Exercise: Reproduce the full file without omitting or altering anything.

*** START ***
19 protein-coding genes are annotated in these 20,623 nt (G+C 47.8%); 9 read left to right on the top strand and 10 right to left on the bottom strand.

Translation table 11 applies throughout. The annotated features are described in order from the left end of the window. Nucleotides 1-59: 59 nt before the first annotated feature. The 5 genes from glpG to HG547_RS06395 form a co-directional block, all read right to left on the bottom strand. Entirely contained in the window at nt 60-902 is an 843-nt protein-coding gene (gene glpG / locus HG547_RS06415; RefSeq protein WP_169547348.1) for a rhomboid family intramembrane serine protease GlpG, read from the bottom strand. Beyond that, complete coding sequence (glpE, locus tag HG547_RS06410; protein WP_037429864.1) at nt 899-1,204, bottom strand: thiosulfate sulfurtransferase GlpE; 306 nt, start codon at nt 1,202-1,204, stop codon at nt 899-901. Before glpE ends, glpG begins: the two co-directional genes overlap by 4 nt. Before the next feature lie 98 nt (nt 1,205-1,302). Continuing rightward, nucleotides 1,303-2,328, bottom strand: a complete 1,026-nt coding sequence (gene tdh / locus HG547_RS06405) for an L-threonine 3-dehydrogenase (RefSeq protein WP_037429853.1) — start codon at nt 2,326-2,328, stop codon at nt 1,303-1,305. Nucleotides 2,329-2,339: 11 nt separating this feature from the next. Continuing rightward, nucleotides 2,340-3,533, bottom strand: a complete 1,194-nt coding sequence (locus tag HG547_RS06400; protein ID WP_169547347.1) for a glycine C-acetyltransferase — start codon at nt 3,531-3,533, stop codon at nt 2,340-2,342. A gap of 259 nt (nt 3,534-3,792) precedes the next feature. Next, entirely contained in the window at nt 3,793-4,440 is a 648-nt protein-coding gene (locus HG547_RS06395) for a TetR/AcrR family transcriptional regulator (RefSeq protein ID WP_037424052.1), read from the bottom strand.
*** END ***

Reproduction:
19 protein-coding genes are annotated in these 20,623 nt (G+C 47.8%); 9 read left to right on the top strand and 10 right to left on the bottom strand.

Translation table 11 applies throughout. The annotated features are described in order from the left end of the window. Nucleotides 1-59: 59 nt before the first annotated feature. The 5 genes from glpG to HG547_RS06395 form a co-directional block, all read right to left on the bottom strand. Entirely contained in the window at nt 60-902 is an 843-nt protein-coding gene (gene glpG / locus HG547_RS06415; RefSeq protein WP_169547348.1) for a rhomboid family intramembrane serine protease GlpG, read from the bottom strand. Beyond that, complete coding sequence (glpE, locus tag HG547_RS06410; protein WP_037429864.1) at nt 899-1,204, bottom strand: thiosulfate sulfurtransferase GlpE; 306 nt, start codon at nt 1,202-1,204, stop codon at nt 899-901. Before glpE ends, glpG begins: the two co-directional genes overlap by 4 nt. Before the next feature lie 98 nt (nt 1,205-1,302). Continuing rightward, nucleotides 1,303-2,328, bottom strand: a complete 1,026-nt coding sequence (gene tdh / locus HG547_RS06405) for an L-threonine 3-dehydrogenase (RefSeq protein WP_037429853.1) — start codon at nt 2,326-2,328, stop codon at nt 1,303-1,305. Nucleotides 2,329-2,339: 11 nt separating this feature from the next. Continuing rightward, nucleotides 2,340-3,533, bottom strand: a complete 1,194-nt coding sequence (locus tag HG547_RS06400; protein ID WP_169547347.1) for a glycine C-acetyltransferase — start codon at nt 3,531-3,533, stop codon at nt 2,340-2,342. A gap of 259 nt (nt 3,534-3,792) precedes the next feature. Next, entirely contained in the window at nt 3,793-4,440 is a 648-nt protein-coding gene (locus HG547_RS06395) for a TetR/AcrR family transcriptional regulator (RefSeq protein ID WP_037424052.1), read from the bottom strand.